What is an investor?

Capital at Risk:  The value of investments and the income from them can fall as well as rise and are not guaranteed. Investors may not get back the amount originally invested.

If you ask most people to describe a typical investor, they might suggest someone in a suit with a briefcase full of cash or a character from The Wolf of Wall Street. They might also describe someone who has several computer monitors in their study and spends their life reading the Financial Times.

Investors aren’t so easily pigeonholed today though. Indeed, the landscape has changed in the wake of the pandemic and many more people are now investing money online in the hope that they can grow their savings. While there are no guarantees that anyone will get back what they put in, regularly investing small amounts into a diverse mix of stocks and bonds can often help counter inflation and grow a pot that could, for example, go towards a deposit on a house or fund your lifestyle in retirement. In uncertain times when inflation is nudging double digits, this could make more sense than holding cash in a bank.

You are already an investor if you have a pension or are part of an employee share scheme at work. And if you’re a homeowner, you’ve probably invested a significant sum in your property. Being an investor simply means you have money in more places than your current account. This money could make a return that will increase over the long term rather than just sit in a savings account because high street banks only tend to offer low interest rates, certainly nowhere near enough to combat inflation.

When it comes to what assets are most appealing to an investor, the world is your oyster. Shares and bonds are the most common asset classes, and they include everything from UK supermarkets and Australian government bonds to Asian technology companies and German car manufacturers. You can also invest in all manner of global commodities like oil, gold and wheat. And then there are the more familiar asset classes like cash and property.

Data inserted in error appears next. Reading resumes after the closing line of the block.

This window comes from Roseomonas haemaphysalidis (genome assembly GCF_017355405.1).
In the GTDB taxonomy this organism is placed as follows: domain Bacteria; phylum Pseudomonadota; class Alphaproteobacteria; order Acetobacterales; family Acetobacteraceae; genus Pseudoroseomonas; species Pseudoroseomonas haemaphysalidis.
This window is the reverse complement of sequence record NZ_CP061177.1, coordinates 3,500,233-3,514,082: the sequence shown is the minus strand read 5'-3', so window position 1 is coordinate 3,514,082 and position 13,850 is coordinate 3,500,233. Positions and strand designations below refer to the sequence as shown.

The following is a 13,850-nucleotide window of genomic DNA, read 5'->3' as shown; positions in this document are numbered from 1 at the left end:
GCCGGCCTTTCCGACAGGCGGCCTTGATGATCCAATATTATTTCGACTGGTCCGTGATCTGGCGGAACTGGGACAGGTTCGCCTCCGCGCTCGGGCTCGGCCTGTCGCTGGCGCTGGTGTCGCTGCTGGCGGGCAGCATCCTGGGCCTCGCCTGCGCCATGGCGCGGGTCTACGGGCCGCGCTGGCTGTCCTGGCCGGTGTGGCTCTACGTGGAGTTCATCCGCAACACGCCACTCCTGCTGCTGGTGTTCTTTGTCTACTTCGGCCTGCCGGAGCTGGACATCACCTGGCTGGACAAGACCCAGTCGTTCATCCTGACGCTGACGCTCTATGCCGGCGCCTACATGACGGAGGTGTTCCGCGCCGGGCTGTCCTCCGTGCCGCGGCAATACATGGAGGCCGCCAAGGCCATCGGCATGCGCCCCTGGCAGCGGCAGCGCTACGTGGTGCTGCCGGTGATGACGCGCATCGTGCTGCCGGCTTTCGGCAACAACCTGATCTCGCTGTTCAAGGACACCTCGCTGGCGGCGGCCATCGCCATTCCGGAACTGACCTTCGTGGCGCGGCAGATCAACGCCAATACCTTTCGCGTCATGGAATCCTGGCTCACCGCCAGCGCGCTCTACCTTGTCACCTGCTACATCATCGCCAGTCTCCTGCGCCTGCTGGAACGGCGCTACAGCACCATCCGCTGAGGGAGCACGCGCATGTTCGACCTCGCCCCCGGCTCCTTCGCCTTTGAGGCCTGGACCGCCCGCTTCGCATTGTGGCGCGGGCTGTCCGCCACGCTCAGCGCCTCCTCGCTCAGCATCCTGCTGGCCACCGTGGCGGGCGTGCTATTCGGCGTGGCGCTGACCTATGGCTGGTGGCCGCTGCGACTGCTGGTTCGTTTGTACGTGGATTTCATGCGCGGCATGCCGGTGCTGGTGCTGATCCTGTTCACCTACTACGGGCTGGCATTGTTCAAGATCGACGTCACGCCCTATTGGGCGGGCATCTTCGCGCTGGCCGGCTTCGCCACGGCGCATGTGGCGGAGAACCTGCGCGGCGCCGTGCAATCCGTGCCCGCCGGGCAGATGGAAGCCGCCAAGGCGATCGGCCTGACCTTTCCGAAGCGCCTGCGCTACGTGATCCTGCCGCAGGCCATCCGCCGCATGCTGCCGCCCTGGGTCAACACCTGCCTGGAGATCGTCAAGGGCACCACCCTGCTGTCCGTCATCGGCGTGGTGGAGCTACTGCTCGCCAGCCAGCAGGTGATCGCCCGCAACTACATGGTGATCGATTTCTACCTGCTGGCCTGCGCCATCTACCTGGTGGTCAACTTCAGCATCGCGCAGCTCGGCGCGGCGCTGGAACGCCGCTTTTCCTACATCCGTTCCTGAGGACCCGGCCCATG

Commodities risk: trading in derivatives on physical commodities is speculative and can be extremely volatile. Market prices of derivatives on physical commodities can fluctuate rapidly based on numerous factors, including: changes in supply and demand relationships (whether actual, perceived, anticipated, unanticipated or unrealised), weather, trade, fiscal, monetary and exchange control programs, political and economic events and policies, disease, pestilence, technological developments, changes in interest rates, whether by through government action or market movements, and monetary and other governmental policies. The current or “spot” prices of physical commodities may also affect, in a volatile and inconsistent manner, the prices of futures contracts in respect of the relevant commodity.

Depending on the depth of your pockets and attitude to risk – shares are usually riskier than bonds – you can even invest in companies that mirror your life interests. Or you could choose anything from healthtech or sustainable developments to cosmetics or pet food.

Equities risk: The value of equities and equity-related securities can be affected by daily stock market movements. Other influential factors include political, economic news, company earnings and significant corporate events.

Fixed income risk: Two main risks related to fixed income investing are interest rate risk and credit risk. Typically, when interest rates rise, there is a corresponding decline in the market value of bonds. Credit risk refers to the possibility that the issuer of the bond will not be able to repay the principal and make interest payments.

If you’d rather not pick something yourself, you can invest in a basket of assets created by a fund manager. They actively choose where to invest your money and try to beat the average market return. Index funds don’t have a team actively managing them day-to-day but they also cost a small fee. They tend to track specific markets like the largest 100 UK companies or the 500 most liquid stocks in the US. As these markets go up and down, so will the value of your investment.

Regardless of how you build your portfolio, there are several basic rules to follow. Firstly, it’s always a good idea to have a clear goal in mind and a realistic timeframe for achieving it. This will help you stay focused. Secondly, a fund’s annual management fee can affect the amount of money you make, so it’s worth shopping around before you commit. Thirdly, it’s risky to bet everything on one stock in case that company, which may have seemed safe and profitable, suddenly goes bust. Spreading your investment over lots of different companies and including a mix of stocks and bonds will lower your overall risk. And fourthly, markets fluctuate regularly in the short term but they tend to rise over the longer term, so investing is usually seen as a long-term process.

Risk: Diversification and asset allocation may not fully protect you from market risk.

If you decide that you’d like to start investing but want to know more about the risks and rewards, you could speak to a financial adviser. Under UK law, they are required to put your interests first and charge a transparent fee rather than taking a commission.

Risk: Investors should refer to the prospectus or offering documentation for the (fund’s/funds’) full list of risks.